Without prior knowledge of this game, it definitely looks like some sort of colorful adventure game aimed at a younger crowd. However, this is merely a cover for the actual content of the game, as behind the cute aesthetic and challenging puzzles lies the most crude game I have ever played.


Challenging puzzles. Spiral Scouts has quite the mix of puzzles. Some are simple, but the majority are rather challenging. In fact, I used pen and paper heavily throughout my playthrough of the game. Many of these puzzles either require the player to decode some sort of sequence, remember a pattern and apply it elsewhere, or solve some sort of math-related problem. Some puzzles even combine these elements together. Although I consider myself to be good at puzzle games, I actually got stumped on a few of the more complex ones. This is definitely not a puzzle game that most players will be able to just easily breeze through.

Great aesthetic. The game’s aesthetic is basically that of Paper Mario’s, but with a lot more color. Environments are vivid, character designs are nicely-done, and the game has this overall carefree atmosphere to it as a result. This aesthetic serves as a nice contrast to the actual content of the game, which is pretty vulgar for the most part.

Nice music. The music in Spiral Scouts gave me some heavy Disney vibes. It was like the kind of music one would expect playing in the background of some sort of Mickey Mouse game (like Castle of Illusion for example). Said music definitely helps in establishing the game’s overall aesthetic and also serves as a contrast to the game’s vulgarity.

The Spiral Scouts (1)


Excessively childish humor. Depending on the player, this can either be the game’s biggest selling point or its biggest deterrent. Unfortunately, it was the latter for me. I had expected Toilet humor going into the game, but nowhere near the amount that is actually present, so much so that it actually detracted from the experience. It is the type of humor I would expect from an elementary school cafeteria – a time when kids were just learning what curse words were and would use them in the most obnoxious way. The game does not stop there though and makes it a point to include as much crude and vulgar humor as it possibly can. There is even a character in-game that, when spoken to, complains about the lack of hard drugs and tasks the player with acquiring some heroin so that he can indulge himself (along with the player, of course). There are also a couple instances where characters are outright bullied and it is supposed to be viewed as humorous. That personally does not offend me, but I can see that being a problem for some. At least Huniepop struck a nice balance with its vulgarity, but here they really just dropped the ball.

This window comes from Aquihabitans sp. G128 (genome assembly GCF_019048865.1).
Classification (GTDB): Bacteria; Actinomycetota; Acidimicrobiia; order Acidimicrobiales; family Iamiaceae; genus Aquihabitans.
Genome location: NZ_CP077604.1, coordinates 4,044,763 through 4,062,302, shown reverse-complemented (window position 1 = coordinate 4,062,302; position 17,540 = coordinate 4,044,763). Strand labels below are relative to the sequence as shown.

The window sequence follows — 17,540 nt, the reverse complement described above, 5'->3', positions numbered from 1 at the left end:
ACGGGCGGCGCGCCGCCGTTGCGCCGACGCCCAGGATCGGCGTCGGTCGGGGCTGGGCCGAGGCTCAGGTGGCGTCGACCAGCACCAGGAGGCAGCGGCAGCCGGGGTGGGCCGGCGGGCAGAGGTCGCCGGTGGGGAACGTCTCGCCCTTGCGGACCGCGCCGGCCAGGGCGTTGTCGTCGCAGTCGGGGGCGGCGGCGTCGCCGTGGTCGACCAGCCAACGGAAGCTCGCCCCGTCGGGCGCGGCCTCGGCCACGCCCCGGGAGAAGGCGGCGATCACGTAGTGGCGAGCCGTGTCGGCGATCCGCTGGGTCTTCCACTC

Dragging objects can be finicky. There is a rather annoying side-effect from the game’s Paper Mario-esque aesthetic: that being that objects cannot easily be grabbed from their left or right sides. This is because every object in the game has really thin edges, requiring the player to find that sweet spot in order to actually grab and drag the object horizontally. This issue could easily be solved by allowing objects to be moved around both vertically and horizontally from just one side, but as it stands, the player must grab from the front or back to move the object vertically and from the sides to move it horizontally.

Some controller annoyances. The game does play well with a controller for the most part, but there are a few issues. The first being that buttons do not appear to be rebindable. In fact, I did not see any keyboard or controller options both in-game and out. The controls are already limited, so this is not as much of a problem as it could be, but the ability to rebind controls is a must-have in any modern game release, especially so because the default keyboard controls here are pretty bad. Another annoyance I noticed was with the game’s shovel. This item can be equipped and unequipped from the player’s inventory, but when it is equipped, the player is no longer able to sprint. This is because the dig button, on an Xbox controller, is bound to B, the same button used for sprint. If I wanted to sprint, I would have to unequip the shovel and equip it again after arriving at my destination. This was rather annoying, especially considering that the majority of the buttons on the controller were not being used and could easily be used in this scenario to allow the player to sprint while having the shovel equipped.

The Spiral Scouts (2)

The Spiral Scouts may have some really cool puzzles, a neat aesthetic, and some nice music, but the humor is definitely not for everyone. On top of that, there are a few other technical and design issues with the game, mainly with its complete lack of control settings. I would only recommend this game if you are really into toilet humor, as the game loses most of its appeal if you are not.

Score: 5/10

You can buy The Spiral Scouts on Steam here.

I was provided a free review copy of the game in order to write this review. Read more about how I do my game reviews here.